Last month as I was reading the last several chapters of the book of Psalms I came across a couple of verses I don’t remember ever having read before.  Psalm 130:3 and 4 grabbed my attention, “If you, Lord, kept a record of sins, Lord, who could stand?
But with you there is forgiveness, so that we can, with reverence, serve you” NIV).

I thought to myself how grateful I am that God does not keep a record of my sins, but that he forgives me when I fail and fall short. Through the years I have spoken with a number of Christians who shared with me their concern that God may not have forgiven them. My response has always been not to chastise them, but to encourage and affirm them.

The reality is that all of us are guilty of sin. Romans 3:23 makes that clear: “For everyone has sinned; we all fall short of God’s glorious standard” (NLT). Not only have we all sinned, we also continue to sin. Hopefully we make progress as we live the Christian life, but we do not reach perfection.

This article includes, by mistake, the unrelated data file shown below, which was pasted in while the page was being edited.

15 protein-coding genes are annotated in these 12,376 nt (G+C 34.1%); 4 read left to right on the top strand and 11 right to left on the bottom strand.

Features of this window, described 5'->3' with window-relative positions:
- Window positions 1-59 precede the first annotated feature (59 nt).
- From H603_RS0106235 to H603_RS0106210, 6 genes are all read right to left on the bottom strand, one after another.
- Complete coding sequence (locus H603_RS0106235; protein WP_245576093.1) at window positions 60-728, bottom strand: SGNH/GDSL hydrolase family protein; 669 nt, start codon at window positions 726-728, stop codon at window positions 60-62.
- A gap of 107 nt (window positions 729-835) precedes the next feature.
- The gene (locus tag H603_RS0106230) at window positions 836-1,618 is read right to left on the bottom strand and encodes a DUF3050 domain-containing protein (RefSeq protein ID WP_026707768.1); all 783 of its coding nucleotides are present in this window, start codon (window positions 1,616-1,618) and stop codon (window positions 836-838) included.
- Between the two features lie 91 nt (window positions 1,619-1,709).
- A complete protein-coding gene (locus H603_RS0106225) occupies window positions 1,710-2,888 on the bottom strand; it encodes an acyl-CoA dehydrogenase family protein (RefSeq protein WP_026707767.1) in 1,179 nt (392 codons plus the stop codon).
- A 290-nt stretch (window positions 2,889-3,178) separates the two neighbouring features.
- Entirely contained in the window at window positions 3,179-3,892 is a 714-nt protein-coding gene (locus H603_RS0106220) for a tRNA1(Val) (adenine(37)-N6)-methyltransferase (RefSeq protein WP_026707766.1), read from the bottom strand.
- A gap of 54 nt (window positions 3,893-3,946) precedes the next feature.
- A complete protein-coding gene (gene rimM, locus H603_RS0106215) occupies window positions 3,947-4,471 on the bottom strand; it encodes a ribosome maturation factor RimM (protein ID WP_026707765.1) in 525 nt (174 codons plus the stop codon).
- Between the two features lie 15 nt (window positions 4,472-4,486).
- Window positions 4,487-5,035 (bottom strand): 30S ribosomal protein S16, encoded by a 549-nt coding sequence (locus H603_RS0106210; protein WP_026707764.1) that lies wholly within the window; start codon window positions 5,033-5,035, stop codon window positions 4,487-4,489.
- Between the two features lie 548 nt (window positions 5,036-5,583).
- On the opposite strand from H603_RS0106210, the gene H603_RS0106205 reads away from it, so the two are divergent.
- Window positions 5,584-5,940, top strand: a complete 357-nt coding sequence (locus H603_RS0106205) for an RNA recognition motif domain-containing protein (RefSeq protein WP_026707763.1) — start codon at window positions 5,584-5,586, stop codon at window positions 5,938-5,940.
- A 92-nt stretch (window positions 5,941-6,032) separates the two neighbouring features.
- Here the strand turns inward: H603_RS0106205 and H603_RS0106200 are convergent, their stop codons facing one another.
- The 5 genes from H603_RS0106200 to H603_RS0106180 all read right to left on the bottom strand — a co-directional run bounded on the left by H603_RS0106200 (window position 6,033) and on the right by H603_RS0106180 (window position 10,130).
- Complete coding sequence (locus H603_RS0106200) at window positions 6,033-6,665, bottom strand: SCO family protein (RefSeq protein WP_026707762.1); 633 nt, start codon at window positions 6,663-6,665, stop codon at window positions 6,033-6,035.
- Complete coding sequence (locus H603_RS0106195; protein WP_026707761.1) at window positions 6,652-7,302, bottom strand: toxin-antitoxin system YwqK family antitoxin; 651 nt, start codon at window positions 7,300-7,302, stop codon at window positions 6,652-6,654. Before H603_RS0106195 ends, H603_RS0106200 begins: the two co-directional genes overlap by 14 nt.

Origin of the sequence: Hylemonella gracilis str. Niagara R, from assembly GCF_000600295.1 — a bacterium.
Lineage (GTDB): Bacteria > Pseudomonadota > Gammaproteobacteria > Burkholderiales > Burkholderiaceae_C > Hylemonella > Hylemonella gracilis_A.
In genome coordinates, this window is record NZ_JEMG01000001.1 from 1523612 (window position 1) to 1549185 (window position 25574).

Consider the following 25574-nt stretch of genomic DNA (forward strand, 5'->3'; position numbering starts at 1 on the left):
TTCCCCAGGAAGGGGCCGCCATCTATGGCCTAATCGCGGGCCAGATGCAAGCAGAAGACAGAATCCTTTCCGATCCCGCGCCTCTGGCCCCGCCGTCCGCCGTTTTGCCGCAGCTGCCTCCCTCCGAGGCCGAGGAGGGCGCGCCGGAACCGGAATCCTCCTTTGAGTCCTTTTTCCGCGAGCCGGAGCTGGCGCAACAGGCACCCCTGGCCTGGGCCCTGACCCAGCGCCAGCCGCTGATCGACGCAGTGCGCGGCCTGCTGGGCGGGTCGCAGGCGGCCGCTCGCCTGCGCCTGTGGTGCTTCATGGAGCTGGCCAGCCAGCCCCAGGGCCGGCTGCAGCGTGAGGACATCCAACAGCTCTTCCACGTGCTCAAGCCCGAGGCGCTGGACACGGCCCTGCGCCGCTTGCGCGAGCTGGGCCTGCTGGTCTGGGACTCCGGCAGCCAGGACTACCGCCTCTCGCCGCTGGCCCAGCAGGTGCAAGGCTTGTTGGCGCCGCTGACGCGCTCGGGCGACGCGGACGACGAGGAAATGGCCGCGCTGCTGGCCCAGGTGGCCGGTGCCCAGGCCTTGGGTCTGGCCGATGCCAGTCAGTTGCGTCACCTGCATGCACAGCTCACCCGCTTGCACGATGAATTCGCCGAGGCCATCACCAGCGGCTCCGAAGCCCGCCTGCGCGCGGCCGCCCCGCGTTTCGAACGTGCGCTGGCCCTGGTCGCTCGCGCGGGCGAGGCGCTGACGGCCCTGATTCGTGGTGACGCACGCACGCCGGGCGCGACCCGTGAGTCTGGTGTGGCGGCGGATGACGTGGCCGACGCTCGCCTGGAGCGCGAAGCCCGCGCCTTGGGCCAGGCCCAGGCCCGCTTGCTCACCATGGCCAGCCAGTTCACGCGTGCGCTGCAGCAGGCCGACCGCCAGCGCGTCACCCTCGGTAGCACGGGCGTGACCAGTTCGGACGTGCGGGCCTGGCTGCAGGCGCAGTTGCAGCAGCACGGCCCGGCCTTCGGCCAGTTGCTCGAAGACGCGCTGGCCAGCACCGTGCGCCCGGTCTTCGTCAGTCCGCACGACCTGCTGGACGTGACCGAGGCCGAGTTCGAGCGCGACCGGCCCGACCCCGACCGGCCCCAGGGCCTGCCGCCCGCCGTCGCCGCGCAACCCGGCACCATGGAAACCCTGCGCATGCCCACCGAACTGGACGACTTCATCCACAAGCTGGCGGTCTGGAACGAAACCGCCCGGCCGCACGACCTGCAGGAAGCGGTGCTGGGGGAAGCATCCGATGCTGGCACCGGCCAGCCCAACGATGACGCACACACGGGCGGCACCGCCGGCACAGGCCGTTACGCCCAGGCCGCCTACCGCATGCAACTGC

The fact that God forgives us and does not keep a record of our sins is an expression of his love, mercy, and amazing grace.  In Romans 6:23 the Apostle Paul reassures us, “For the wages of sin is death, but the free gift of God is eternal life through Christ Jesus our Lord” (NLT). Our forgiveness is provided through the sacrifice of Jesus. The most famous verse in the Bible makes that clear: “For God so loved the world that he gave his one and only Son, that whoever believes in him shall not perish but have eternal life.”

I think a couple of observations are important to note in claiming the comfort and beauty of Psalm 130:3 and 4 and other verses. One is that it is entirely inappropriate and to miss the point to assume that God automatically forgives everyone’s sins. No real Christian will freely sin presumptuously thinking God will forgive no matter what.

The criteria for forgiveness is awareness, admission, and confession of sin as well as real and heartfelt repentance. I’m not suggesting that God won’t or doesn’t forgive us, only that we need to take seriously our part and guard ourselves from hardened and unrepentant hearts.